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SA dominates in Times Higher Education rankings

“The ‘snapshot’ table, based on just one of Times Higher Education (THE)’s five respected World University Rankings criteria – research influence, gives a good indication of what a full university ranking might look like for Africa and sees two South African institutions – the University of Cape Town (UCT) and the University of Witwatersrand (Wits) – take first and second place respectively,” THE said in its press release.

THE based its predictions solely on universities research influence and only considered institutions that had published a minimum of 500 research papers in the five year period assessed with at least 50 papers per year. The future-gazing was contained in a press release and said a lone Ugandan university – Makerere University – broke South Africa’s domination of the top five places by taking third place. It was followed by the University of Stellenbosch in fourth place and the University of KwaZulu-Natal in fifth place.

On Wednesday another university ranker, Quacquarelli Symonds (QS), published its rankings of the top 400 universities in the Brics grouping (Brazil, Russia, India, China and South Africa). UCT came in at 14th place, down five from 2014. 

The ranking is based on eight performance indicators: academic reputation, employer reputation, proportion of staff with a PhD, faculty to student ratio, research publication and citation rates, and proportion of international faculty and students.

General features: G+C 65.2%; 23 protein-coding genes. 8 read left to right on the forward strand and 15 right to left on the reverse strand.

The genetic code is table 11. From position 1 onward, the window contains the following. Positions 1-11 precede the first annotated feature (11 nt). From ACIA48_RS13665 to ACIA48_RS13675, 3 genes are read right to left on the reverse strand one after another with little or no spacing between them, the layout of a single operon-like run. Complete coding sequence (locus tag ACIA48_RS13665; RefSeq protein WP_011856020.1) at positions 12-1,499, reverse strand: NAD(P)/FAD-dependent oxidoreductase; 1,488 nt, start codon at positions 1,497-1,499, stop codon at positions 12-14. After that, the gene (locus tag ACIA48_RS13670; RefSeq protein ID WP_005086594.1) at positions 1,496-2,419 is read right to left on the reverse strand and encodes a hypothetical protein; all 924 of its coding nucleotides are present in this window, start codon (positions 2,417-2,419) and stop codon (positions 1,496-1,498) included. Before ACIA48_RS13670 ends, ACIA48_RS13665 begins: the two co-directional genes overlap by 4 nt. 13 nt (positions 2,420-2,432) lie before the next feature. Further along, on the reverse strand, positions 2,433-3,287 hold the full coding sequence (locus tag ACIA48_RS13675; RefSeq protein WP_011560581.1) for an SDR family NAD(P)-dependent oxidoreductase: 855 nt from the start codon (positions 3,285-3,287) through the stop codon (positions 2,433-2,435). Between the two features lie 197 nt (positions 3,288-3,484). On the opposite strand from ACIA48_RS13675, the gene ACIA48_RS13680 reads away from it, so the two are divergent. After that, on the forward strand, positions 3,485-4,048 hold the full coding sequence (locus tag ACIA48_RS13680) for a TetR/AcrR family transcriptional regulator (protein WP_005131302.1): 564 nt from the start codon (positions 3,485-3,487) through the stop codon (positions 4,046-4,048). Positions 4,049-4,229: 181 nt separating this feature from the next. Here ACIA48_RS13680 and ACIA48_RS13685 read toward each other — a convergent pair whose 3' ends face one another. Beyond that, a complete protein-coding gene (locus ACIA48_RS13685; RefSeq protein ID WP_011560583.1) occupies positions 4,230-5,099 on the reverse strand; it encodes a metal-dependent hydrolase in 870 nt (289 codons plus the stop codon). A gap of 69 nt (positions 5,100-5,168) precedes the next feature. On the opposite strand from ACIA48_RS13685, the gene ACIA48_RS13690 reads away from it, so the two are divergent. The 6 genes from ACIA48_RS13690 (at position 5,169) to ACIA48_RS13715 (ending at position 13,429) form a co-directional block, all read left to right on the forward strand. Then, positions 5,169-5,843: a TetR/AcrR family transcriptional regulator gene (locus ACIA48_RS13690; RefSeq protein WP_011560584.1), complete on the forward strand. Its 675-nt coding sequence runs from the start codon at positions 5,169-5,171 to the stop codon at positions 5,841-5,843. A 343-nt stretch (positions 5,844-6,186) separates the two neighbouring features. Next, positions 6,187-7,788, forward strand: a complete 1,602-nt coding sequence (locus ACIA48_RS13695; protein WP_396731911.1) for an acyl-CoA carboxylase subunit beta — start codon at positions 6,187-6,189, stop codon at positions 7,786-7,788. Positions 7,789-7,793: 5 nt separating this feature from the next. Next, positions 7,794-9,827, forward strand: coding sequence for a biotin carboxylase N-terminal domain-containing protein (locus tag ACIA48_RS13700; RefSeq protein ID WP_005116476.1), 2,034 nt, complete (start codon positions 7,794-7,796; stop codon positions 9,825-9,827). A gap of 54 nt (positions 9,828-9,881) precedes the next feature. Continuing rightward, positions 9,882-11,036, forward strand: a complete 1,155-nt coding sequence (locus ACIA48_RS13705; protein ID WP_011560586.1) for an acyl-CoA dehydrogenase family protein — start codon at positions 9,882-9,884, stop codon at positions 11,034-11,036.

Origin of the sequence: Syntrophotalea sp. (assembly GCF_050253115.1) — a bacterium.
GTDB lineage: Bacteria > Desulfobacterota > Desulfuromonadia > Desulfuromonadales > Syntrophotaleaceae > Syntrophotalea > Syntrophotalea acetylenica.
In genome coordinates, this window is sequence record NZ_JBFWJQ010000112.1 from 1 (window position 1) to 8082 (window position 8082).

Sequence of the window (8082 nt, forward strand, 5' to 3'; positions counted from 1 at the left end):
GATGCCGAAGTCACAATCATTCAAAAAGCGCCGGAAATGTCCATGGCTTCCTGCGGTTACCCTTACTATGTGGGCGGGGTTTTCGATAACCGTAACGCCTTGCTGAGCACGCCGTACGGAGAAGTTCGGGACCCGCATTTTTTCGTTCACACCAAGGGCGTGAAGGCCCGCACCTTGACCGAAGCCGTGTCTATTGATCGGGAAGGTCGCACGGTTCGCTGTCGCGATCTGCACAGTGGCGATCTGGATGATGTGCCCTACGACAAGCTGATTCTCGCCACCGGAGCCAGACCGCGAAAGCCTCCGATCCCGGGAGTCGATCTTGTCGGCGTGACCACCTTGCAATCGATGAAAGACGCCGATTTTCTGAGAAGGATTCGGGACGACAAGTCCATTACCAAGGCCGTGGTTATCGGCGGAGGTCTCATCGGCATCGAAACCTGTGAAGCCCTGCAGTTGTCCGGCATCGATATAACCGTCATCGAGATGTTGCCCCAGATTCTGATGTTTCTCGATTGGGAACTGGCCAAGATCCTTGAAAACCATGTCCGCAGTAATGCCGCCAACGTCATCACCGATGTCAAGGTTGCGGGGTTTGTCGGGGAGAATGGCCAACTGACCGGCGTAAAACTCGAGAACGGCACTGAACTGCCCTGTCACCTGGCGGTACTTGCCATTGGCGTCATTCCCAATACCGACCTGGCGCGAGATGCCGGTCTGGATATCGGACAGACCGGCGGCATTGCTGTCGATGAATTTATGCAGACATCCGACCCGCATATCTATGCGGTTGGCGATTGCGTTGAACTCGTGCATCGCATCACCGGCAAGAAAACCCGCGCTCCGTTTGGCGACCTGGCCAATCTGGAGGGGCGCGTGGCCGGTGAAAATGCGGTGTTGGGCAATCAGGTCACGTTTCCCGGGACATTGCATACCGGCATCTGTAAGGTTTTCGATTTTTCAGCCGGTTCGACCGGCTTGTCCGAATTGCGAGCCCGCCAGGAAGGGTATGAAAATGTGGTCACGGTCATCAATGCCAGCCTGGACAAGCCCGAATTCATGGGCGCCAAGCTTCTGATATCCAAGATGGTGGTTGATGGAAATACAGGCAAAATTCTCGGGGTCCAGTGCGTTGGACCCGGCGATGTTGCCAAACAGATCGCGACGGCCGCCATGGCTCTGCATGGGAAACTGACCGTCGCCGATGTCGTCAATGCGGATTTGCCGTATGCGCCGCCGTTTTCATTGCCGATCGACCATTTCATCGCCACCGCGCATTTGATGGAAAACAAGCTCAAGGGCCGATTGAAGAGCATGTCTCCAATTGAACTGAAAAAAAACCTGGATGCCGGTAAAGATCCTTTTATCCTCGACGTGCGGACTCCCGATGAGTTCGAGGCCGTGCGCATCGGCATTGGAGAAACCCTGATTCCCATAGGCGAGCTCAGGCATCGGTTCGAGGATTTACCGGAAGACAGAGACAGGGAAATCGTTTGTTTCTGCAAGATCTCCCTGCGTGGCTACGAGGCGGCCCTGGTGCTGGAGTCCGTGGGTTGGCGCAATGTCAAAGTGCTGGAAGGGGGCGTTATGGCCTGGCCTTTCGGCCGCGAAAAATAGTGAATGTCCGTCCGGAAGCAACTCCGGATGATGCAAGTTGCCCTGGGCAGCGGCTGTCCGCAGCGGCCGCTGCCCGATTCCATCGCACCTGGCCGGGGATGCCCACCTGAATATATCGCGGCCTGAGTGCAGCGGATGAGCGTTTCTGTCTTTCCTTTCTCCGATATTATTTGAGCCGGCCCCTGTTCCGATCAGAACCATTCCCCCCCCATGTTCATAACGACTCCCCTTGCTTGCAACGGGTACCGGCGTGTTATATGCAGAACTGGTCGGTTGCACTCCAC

Eleven South African universities made it into the top 200 including Wits at 28th place and Stellenbosch University in 34th place. But QS’s press release said it is “also notable that of these 11, seven are in a lower position in our Brics ranking than in 2014. As with UCT, most of the falls are slight. However, the University of the Free State has fallen from the 101-110 bracket to 121-130, while the University of Kwazulu-Natal is down eight places from 60 to 68.

The overall results showed that China’s universities took seven of the top 10 places while Brazil, India and Russia have one apiece.

QS said China is strengthening its dominant position while India has seen a rise of more than 50% in the number of institutions listed in the top 200. The ranker said South Africa’s higher education problems could be attributed to struggles with lowering the faculty to student ratio at universities.

The University of Johannesburg (UJ) had the lowest faculty to student ratio even though UCT performed the best in the overall Brics rankings. Ranking universities according to how low this ratio is, “UJ placed 164th … Cape Town is at 184 and no other South African university is above 200 and five are below 300”. 

“These are poor results, which have been getting poorer. Nine of the 11 institutions we list from South Africa have fallen on this measure since 2014.”

QS said managers of these universities argue that their faculty to student ratio is essentially set by government, which presses them to admit more students but does not fund them well enough to hire more staff. 

“These tricky educational economics mean, too, that South Africa’s academics are not well-paid by world standards. As a result, many do not have a PhD. Even Cape Town is 158th in the Brics region on this measure, down 40 from last year. South Africa’s top performer here, Stellenbosch, is up 38 places to 130, still a far from successful outcome.”

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Victoria John
Victoria studied journalism, specialising in photojournalism, at Rhodes University from 2004 to 2007. After traveling around the US and a brief stint in the UK she did a year's internship at The Independent on Saturday in Durban. She then worked as a reporter for the South African Press Association for a year before joining the Mail & Guardian as an education reporter in August 2011.

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